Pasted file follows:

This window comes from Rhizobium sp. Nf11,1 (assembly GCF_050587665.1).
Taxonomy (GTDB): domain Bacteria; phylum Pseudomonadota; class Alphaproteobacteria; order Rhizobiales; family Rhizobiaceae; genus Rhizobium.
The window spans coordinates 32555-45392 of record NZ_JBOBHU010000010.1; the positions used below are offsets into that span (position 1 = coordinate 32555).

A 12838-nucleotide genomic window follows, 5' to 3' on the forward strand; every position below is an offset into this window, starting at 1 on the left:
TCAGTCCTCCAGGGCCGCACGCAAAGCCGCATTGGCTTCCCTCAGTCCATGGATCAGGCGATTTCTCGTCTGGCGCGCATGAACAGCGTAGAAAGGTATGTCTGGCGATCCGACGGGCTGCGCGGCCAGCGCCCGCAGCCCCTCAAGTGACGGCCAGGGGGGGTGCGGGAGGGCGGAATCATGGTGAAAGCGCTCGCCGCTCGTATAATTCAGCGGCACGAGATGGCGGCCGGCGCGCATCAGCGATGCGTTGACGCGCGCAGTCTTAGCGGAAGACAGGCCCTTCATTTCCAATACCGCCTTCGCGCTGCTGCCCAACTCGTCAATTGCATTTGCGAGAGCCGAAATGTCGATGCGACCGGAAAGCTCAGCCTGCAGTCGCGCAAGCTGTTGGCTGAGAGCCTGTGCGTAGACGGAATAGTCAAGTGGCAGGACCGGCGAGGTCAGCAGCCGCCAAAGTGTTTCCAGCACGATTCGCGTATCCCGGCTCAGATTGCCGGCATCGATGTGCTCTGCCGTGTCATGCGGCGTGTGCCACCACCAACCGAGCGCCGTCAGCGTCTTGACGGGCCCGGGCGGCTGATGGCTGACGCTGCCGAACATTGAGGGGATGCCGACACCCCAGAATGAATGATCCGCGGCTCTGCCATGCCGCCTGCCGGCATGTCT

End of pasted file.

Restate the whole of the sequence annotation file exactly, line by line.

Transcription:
This window comes from Rhizobium sp. Nf11,1 (assembly GCF_050587665.1).
Taxonomy (GTDB): domain Bacteria; phylum Pseudomonadota; class Alphaproteobacteria; order Rhizobiales; family Rhizobiaceae; genus Rhizobium.
The window spans coordinates 32555-45392 of record NZ_JBOBHU010000010.1; the positions used below are offsets into that span (position 1 = coordinate 32555).

A 12838-nucleotide genomic window follows, 5' to 3' on the forward strand; every position below is an offset into this window, starting at 1 on the left:
TCAGTCCTCCAGGGCCGCACGCAAAGCCGCATTGGCTTCCCTCAGTCCATGGATCAGGCGATTTCTCGTCTGGCGCGCATGAACAGCGTAGAAAGGTATGTCTGGCGATCCGACGGGCTGCGCGGCCAGCGCCCGCAGCCCCTCAAGTGACGGCCAGGGGGGGTGCGGGAGGGCGGAATCATGGTGAAAGCGCTCGCCGCTCGTATAATTCAGCGGCACGAGATGGCGGCCGGCGCGCATCAGCGATGCGTTGACGCGCGCAGTCTTAGCGGAAGACAGGCCCTTCATTTCCAATACCGCCTTCGCGCTGCTGCCCAACTCGTCAATTGCATTTGCGAGAGCCGAAATGTCGATGCGACCGGAAAGCTCAGCCTGCAGTCGCGCAAGCTGTTGGCTGAGAGCCTGTGCGTAGACGGAATAGTCAAGTGGCAGGACCGGCGAGGTCAGCAGCCGCCAAAGTGTTTCCAGCACGATTCGCGTATCCCGGCTCAGATTGCCGGCATCGATGTGCTCTGCCGTGTCATGCGGCGTGTGCCACCACCAACCGAGCGCCGTCAGCGTCTTGACGGGCCCGGGCGGCTGATGGCTGACGCTGCCGAACATTGAGGGGATGCCGACACCCCAGAATGAATGATCCGCGGCTCTGCCATGCCGCCTGCCGGCATGTCT